One thing Leo and I had been debating over for weeks was whether or not we pull the trigger on new speakers. With all of the other house expenses, we wondered if it was worth it to replace speakers that were fully functional…eye sores, but functional. After a lot of thought (& a lot of Pinteresting), we decided with a little love we could make our speakers more of statement piece by painting them. We desperately needed color in the our living room, so we decided to go with a retro mint green color. I secretly love this color so was ecstatic that Leo was into it too!
We wanted to make the process as simple as possible (aka avoiding priming, sanding, sanding again), and decided that chalk paint was our best bet. The end result came out so good I just had to share! Below are the steps on how to paint speakers if you’re looking to try this at home –
Step 1: Wipe down the speakers
Wipe away any dust & dirt with a damp cloth to ensure the paint sticks properly. Let it fully dry before starting the process.
Step 2: Prep your space
This is the most important (& most overlooked) step! Protect your floors & surrounding furniture with masking paper – we taped it down with painter’s tape. Since the speaker cones are very difficult to remove, we opted with keeping them in and taping around them. This required carefully placing the painter’s tape around the cones to avoid accidents. I applied it slowly, making sure I covered all of the spots I needed to.
Step 3: Paint, paint, paint (3 coats!)
We used chalk paint for this project, using FolkArt’s Patina. There are SO many colors to choose from – especially pastels. If you’re into that, you’re destined to find a match! Since our speakers were previously black, I had to layer on 3 coats of paint to get full coverage. I waited about 1 hour between coats to allow the previous coat time to dry. Make sure you keep an eye on the edges & go over them if there are puddles of paint forming. Aim to have a smooth surface after painting to avoid ripples and dried puddles on the edges & corners. After the paint dries, remove the painter’s tape & complete any necessary touch-ups. If you accidentally got paint on the cones, remove it using paint remover cloths (they work like a charm).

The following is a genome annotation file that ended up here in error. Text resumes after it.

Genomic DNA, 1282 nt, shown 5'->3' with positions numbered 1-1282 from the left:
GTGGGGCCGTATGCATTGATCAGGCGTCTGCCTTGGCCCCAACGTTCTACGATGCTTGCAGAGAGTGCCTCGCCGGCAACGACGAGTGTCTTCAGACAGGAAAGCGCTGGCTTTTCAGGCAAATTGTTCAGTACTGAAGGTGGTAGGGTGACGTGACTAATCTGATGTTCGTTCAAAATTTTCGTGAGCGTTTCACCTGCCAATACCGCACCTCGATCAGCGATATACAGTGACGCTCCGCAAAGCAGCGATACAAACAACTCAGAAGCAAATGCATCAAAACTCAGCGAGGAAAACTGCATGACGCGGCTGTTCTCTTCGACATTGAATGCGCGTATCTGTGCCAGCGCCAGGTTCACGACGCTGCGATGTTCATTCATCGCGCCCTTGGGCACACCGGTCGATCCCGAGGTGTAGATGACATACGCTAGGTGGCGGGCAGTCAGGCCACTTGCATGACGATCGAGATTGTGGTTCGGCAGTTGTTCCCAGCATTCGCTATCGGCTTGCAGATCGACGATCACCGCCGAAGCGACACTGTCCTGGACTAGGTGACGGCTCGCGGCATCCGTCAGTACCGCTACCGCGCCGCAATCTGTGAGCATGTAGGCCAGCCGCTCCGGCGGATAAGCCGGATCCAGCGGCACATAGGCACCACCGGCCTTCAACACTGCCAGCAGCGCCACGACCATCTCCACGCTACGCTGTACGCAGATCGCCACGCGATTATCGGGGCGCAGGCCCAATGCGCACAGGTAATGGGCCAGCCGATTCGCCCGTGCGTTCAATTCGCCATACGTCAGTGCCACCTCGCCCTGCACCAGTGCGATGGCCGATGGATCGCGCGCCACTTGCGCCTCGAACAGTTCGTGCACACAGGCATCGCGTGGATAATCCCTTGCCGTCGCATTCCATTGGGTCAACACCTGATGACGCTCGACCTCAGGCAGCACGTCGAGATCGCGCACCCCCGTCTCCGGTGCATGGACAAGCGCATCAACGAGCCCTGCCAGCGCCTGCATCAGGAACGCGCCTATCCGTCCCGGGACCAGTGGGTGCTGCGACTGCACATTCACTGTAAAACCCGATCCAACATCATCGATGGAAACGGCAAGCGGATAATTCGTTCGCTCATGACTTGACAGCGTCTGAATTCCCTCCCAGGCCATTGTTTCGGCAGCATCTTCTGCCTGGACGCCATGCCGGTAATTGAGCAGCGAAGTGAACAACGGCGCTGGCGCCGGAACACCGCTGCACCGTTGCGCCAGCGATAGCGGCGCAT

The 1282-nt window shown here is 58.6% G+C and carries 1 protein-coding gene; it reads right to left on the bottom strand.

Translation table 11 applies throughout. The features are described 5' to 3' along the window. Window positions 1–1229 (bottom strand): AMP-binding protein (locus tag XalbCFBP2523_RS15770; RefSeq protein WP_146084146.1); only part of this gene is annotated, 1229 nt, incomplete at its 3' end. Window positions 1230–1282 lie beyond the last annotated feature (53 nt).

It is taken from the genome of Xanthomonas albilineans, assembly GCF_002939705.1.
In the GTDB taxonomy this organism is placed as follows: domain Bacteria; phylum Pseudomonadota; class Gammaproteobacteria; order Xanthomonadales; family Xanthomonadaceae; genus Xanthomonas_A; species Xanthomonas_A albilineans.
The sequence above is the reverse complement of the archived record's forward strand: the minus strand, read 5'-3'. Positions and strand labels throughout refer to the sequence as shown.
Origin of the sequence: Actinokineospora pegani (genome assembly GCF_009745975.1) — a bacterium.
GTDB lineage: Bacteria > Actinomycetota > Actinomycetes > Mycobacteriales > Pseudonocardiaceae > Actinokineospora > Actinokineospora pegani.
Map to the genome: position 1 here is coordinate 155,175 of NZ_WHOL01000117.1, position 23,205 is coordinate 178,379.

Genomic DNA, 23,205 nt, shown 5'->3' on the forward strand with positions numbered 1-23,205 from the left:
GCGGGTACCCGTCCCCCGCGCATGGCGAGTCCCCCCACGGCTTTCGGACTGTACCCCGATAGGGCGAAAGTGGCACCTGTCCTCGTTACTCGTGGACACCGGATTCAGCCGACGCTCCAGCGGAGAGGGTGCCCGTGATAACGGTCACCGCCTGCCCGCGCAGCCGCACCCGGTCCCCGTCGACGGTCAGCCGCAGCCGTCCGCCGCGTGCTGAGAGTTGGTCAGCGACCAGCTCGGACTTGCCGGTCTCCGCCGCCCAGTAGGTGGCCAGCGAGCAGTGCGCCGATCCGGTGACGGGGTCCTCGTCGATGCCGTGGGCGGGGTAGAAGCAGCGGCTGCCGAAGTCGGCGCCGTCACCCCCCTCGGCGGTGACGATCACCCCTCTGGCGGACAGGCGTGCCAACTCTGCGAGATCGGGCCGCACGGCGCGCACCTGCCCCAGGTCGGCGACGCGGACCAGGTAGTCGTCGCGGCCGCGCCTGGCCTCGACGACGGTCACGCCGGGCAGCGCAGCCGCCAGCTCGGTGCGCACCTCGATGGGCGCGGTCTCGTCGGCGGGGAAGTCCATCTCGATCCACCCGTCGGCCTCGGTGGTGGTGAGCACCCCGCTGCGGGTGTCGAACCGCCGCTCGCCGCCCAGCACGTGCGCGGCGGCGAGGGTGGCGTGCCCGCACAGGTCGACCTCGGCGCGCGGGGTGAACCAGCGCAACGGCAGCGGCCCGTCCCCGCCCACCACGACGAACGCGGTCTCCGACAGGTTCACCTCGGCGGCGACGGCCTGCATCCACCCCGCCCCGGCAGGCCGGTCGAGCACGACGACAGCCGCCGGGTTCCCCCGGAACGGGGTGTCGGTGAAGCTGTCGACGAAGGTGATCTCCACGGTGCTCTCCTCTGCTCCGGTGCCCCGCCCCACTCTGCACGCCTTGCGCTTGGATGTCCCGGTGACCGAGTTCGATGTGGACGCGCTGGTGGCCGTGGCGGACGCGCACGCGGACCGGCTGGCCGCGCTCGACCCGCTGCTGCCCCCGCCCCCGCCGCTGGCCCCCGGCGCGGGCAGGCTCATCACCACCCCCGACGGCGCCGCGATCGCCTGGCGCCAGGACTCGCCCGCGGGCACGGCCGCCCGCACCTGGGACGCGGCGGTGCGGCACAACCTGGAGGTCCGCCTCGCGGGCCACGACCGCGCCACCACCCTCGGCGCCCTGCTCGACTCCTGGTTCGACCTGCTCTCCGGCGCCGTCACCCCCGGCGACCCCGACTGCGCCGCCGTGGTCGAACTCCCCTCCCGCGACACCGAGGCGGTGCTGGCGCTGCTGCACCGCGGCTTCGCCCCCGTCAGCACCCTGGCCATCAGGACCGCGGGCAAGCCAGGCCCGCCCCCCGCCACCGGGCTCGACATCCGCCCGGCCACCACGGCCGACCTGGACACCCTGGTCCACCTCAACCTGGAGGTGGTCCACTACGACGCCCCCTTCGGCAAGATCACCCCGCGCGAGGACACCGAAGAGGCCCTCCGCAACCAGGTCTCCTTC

Step 4: Apply wax for a little shine
This step is completely optional depending on whether or not you want to add some shine to your speakers. We wanted a little shine, so we purchased Miniwax’s Finishing Wax to add the final touch. Warning – this stuff is full of dangerous chemicals, so be cautious when you’re using it. Wear a mask, have windows open, wash your hands immediately after using. The smell resembles gasoline, no joke. Scoop out a generous amount on a cheesecloth, and rub it on after the paint is completely dry. You’ll start to see a very subtle shine emerge. Wait about an hour for the wax to dry.Andddd that’s it! Now we have completely new speakers that bring some life to our living room. Another hack – if you have a torn speaker cone & don’t want to put in the $$ to fix it, try applying shoe glue to the broken piece and sealing it back together. You’ll notice that one of our speakers had a hole in the cone, and we were able to fix it using this method. All is working well now!